Frequently when working with athletes to improve running efficiency, one of the main considerations is to reduce impact and braking forces on foot strike, by reducing the tendency to over stride (land the foot ahead of the centre of mass).
One of the most simple and highly effective ways to achieve this is to increase running cadence at a given pace.
Running Cadence Range
We often refer to an athlete’s cadence range. This refers to the natural differences shown in running cadence of an individual’s gait at an easy pace compared to a hard pace.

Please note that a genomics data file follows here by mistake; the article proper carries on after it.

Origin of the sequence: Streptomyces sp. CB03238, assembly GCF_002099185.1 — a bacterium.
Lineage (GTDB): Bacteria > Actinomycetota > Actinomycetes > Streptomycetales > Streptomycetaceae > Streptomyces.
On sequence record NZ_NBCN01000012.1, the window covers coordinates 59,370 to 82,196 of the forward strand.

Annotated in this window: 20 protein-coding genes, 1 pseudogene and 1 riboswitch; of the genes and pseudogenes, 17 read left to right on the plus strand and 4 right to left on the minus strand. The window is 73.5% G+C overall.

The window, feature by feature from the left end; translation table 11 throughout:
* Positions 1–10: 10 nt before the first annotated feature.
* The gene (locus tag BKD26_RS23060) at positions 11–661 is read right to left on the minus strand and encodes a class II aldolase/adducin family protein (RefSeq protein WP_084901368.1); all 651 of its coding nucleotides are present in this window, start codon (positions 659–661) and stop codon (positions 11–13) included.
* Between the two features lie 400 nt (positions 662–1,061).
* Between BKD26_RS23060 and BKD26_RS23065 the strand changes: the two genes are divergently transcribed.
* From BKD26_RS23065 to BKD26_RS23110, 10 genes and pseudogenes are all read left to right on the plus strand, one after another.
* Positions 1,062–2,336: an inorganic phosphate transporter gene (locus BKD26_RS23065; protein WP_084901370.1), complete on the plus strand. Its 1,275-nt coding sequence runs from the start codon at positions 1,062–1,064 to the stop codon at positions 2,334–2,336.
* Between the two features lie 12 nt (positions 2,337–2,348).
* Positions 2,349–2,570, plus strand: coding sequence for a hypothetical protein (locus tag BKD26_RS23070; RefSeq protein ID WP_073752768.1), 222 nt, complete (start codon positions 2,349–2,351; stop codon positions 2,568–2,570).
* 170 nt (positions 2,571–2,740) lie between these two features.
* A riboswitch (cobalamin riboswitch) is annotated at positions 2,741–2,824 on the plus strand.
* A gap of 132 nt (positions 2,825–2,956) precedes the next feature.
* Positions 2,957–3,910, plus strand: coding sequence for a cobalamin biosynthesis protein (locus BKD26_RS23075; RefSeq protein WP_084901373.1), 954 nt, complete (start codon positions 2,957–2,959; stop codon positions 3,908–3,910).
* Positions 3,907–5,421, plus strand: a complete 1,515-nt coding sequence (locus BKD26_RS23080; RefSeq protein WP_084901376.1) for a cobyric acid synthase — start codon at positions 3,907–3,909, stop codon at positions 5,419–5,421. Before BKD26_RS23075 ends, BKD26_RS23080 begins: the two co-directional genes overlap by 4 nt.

As discussed in a previous blog post, the “magic number” approach of striving to hit 90-92 strides per minute, regardless of running pace is fundamentally flawed when applied to endurance running: A runner will naturally run with a slightly slower rate of cadence when running “easy” compared to when running at a “hard” pace.
This is shown on the graphically represented example below.
The key to improving efficiency through manipulating cadence is to shift the cadence range to the right by initially increasing it by 5%.
The “Easy Pace” cadence, previously 82spm will become 86spm, while the “Hard Pace” changes from 88spm to 92spm.
All of which will result in less over striding at a given pace, compared to the lower cadence version of the same pace.